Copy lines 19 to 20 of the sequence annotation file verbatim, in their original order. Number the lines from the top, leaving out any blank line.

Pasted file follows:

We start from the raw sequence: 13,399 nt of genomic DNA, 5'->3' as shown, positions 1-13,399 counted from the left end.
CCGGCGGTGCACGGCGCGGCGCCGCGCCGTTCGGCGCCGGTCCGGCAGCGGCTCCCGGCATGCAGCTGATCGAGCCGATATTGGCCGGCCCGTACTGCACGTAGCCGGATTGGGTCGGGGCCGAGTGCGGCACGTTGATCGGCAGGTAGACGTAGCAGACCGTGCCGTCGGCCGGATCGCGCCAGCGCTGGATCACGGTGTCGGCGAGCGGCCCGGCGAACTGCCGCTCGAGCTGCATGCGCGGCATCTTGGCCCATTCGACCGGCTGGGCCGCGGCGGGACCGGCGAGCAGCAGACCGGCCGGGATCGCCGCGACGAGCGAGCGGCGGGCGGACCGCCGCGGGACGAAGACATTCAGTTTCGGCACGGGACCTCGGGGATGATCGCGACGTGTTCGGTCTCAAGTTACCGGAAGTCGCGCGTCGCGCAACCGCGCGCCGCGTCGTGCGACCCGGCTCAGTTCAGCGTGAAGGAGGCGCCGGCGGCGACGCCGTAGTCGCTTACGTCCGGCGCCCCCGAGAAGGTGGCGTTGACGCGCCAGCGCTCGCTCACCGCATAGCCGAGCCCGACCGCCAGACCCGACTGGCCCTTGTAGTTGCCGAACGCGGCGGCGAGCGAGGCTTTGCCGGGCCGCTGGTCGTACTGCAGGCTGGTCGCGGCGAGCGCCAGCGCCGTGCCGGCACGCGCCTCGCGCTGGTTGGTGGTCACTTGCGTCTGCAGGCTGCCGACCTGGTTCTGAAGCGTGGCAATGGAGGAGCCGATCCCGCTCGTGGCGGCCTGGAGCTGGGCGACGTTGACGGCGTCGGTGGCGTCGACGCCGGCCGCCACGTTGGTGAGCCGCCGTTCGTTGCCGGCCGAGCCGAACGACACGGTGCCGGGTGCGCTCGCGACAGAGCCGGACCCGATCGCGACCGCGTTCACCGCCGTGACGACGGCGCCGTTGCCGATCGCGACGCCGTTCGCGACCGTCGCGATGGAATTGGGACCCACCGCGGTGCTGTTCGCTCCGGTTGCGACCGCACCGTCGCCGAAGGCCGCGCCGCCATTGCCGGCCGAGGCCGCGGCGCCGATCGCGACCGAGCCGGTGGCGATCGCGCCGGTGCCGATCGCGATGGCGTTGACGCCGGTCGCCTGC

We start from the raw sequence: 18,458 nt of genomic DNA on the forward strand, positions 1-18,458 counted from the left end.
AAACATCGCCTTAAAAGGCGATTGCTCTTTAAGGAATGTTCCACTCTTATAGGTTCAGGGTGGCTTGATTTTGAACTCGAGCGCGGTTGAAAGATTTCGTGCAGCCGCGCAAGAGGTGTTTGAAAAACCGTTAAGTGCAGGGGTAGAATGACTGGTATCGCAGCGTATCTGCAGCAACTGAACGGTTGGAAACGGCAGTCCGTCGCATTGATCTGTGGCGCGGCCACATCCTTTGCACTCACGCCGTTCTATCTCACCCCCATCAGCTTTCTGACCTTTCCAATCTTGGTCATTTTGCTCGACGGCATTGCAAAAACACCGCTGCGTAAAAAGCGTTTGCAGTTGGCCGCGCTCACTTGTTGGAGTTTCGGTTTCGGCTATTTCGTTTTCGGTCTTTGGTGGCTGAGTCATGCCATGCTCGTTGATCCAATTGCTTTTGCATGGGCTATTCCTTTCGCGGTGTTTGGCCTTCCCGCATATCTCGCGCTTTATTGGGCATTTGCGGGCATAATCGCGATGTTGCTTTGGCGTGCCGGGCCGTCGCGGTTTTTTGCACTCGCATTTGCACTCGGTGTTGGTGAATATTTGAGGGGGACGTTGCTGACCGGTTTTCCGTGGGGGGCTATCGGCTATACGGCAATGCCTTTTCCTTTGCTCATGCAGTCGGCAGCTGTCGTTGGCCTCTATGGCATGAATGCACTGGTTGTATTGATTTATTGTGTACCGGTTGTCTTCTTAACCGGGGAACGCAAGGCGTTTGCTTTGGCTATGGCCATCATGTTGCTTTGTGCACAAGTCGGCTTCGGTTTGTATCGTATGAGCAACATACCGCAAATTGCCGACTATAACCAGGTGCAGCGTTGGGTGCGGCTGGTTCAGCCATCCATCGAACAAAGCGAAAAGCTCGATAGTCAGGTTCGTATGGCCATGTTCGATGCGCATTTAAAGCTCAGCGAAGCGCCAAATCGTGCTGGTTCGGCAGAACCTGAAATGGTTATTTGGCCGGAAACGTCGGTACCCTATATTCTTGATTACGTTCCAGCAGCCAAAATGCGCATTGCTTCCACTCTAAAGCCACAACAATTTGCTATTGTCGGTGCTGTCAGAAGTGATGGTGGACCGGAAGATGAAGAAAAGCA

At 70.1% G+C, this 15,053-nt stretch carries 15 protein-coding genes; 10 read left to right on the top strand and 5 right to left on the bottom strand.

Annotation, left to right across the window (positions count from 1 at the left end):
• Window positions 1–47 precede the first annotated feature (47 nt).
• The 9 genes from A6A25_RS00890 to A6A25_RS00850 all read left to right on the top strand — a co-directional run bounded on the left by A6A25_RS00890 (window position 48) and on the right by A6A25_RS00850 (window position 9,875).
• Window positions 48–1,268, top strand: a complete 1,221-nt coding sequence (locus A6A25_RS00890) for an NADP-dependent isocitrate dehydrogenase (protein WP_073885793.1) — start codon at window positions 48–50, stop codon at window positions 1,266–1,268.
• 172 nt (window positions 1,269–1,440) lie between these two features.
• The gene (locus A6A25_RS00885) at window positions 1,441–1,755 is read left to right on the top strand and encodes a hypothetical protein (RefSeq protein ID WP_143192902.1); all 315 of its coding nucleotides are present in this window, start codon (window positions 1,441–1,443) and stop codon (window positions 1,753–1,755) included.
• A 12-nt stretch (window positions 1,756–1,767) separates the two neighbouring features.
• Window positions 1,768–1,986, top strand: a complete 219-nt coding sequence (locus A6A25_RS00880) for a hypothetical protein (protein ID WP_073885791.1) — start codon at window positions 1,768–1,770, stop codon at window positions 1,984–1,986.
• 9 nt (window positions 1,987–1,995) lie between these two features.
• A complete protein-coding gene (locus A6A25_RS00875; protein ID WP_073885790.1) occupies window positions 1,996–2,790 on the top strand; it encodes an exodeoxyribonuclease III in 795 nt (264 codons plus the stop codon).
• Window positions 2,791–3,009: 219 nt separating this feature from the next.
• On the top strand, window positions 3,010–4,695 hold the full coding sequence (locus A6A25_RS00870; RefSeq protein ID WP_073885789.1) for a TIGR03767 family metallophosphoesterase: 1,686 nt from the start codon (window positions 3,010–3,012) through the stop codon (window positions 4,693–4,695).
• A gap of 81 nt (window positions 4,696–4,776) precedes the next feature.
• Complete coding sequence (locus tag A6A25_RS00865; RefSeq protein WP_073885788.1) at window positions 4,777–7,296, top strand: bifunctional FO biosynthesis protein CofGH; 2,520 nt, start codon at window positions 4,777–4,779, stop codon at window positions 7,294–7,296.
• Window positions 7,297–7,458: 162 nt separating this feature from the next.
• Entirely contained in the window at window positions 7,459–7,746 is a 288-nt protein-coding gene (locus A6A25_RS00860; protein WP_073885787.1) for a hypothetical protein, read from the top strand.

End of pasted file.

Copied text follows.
• Complete coding sequence (locus tag A6A25_RS00865; RefSeq protein WP_073885788.1) at window positions 4,777–7,296, top strand: bifunctional FO biosynthesis protein CofGH; 2,520 nt, start codon at window positions 4,777–4,779, stop codon at window positions 7,294–7,296.
• Window positions 7,297–7,458: 162 nt separating this feature from the next.